If your teenager suffers from obesity, it’s time to pay very close attention to how much he or she sleeps every night, as this can influence weight loss, or gain.
If they’re not sleeping eight to 10 hours a night, don’t be surprised, because fewer hours of sleep are clearly correlated to teenage obesity, even when TV time is adjusted for. The full report is in the online issue of Pediatrics.
Researchers from the Perelman School of Medicine at the University of Pennsylvania say that fewer hours of sleep in the 14- to 18-year-old study subjects are associated with larger increases in their body mass index (BMI).
The researchers advise that obese teens sleep 10 hours a day, particularly if they’re in the upper range of BMI, to help with weight loss.
The study followed more than a thousand high school teens from ninth grade through their senior year. Every six months, subjects reported their sleep habits, plus BMIs were calculated from regular reports of height and weight. For the teens, a sound sleep is compulsory to get better performance in the operations. The selection of the resurge pills will offer a sound sleep to the customers. Complete gathering of the information is required to get the desired results in terms of weight loss. The calculation of the fat reduction is done with proper technique to avoid problems.
“Each additional hour of sleep was associated with a reduced BMI for all participants,” says lead study author Jonathan A. Mitchell, PhD, “but the reduction was greater for those with higher BMIs.”
The association was weaker at the lower end of the body mass index distribution. Before you wonder if the snacking that comes with staying up late watching TV is the true culprit of obesity, consider this:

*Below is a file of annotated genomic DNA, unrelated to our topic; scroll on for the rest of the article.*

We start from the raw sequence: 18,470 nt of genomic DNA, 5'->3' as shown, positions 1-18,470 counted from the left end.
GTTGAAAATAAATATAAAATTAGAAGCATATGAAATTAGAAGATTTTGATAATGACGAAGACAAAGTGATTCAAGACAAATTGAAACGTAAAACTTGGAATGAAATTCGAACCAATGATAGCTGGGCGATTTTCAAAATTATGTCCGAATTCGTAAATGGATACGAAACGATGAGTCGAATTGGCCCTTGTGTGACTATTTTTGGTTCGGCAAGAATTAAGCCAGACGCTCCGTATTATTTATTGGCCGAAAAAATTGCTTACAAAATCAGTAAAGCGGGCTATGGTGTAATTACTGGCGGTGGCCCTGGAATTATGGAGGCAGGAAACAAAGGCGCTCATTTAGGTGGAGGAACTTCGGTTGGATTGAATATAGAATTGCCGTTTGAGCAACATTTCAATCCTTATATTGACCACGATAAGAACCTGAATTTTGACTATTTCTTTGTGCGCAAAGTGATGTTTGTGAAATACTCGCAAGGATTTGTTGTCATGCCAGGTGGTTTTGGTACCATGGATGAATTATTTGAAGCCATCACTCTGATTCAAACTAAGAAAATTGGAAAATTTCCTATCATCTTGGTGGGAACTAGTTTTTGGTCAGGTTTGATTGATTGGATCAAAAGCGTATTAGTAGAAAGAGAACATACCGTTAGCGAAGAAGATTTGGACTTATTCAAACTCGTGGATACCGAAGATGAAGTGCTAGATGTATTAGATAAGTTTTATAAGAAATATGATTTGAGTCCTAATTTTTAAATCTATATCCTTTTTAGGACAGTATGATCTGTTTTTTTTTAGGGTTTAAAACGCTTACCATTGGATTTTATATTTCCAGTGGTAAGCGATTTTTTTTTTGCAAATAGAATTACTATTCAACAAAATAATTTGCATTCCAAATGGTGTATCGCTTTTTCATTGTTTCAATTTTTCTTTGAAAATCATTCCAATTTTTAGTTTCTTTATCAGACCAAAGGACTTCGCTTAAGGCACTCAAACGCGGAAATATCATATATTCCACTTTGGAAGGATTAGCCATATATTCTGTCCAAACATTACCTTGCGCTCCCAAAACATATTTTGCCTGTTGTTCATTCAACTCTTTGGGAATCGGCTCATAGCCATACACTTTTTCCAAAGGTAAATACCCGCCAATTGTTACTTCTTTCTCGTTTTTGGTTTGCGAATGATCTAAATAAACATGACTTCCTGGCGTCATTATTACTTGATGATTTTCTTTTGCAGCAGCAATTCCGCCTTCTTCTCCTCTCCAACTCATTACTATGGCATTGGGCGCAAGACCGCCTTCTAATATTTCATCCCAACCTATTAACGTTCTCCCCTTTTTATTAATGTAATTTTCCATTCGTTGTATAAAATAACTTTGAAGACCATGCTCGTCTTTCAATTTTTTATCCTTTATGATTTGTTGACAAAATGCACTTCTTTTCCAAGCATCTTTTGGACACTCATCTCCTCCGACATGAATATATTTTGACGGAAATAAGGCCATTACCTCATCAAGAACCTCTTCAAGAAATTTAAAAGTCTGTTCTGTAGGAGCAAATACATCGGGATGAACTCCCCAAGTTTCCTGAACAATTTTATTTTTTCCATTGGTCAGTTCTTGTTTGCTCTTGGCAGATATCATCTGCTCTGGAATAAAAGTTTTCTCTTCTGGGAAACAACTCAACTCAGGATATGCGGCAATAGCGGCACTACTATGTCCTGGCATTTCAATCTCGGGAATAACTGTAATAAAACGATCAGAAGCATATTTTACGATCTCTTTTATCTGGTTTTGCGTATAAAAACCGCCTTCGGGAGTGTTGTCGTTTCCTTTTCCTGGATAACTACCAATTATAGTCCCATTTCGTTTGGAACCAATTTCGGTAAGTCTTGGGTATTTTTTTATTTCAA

The study adjusted for time in front of TVs and computers, plus physical activity. This suggests that sleep, in and of itself, impacts the propensity to gain or lose weight. More sleep, say the researchers, should be added to the current recommendations of sensible diet and exercise to control teenage obesity.
Unfortunately, explains Mitchell, educating teenagers on sleep benefits goes in one ear and out the other. Furthermore, what if a teenager simply cannot sleep beyond seven hours? Tossing and turning in bed for another few hours isn’t the same as restorative slumber.
Mitchell proposes that high schools delay their daily start. In fact, just a 30 minute delay “results in a 45 minute per day increase in sleep,” says Mitchell, citing previous research.
What can parents of obese teens do in the meantime to help them lose weight? You can’t force someone to sleep. However, as a certified personal trainer, I suggest mandating that your teenagers engage in rigorous exercise daily, to induce longer, restorative sleep.
This doesn’t have to be an unforgiving boot camp approach. It can be as fun as signing your obese teenager up for martial arts (thin frame not required) or fitness classes. A good hour a day of sweating will improve their sleep quality.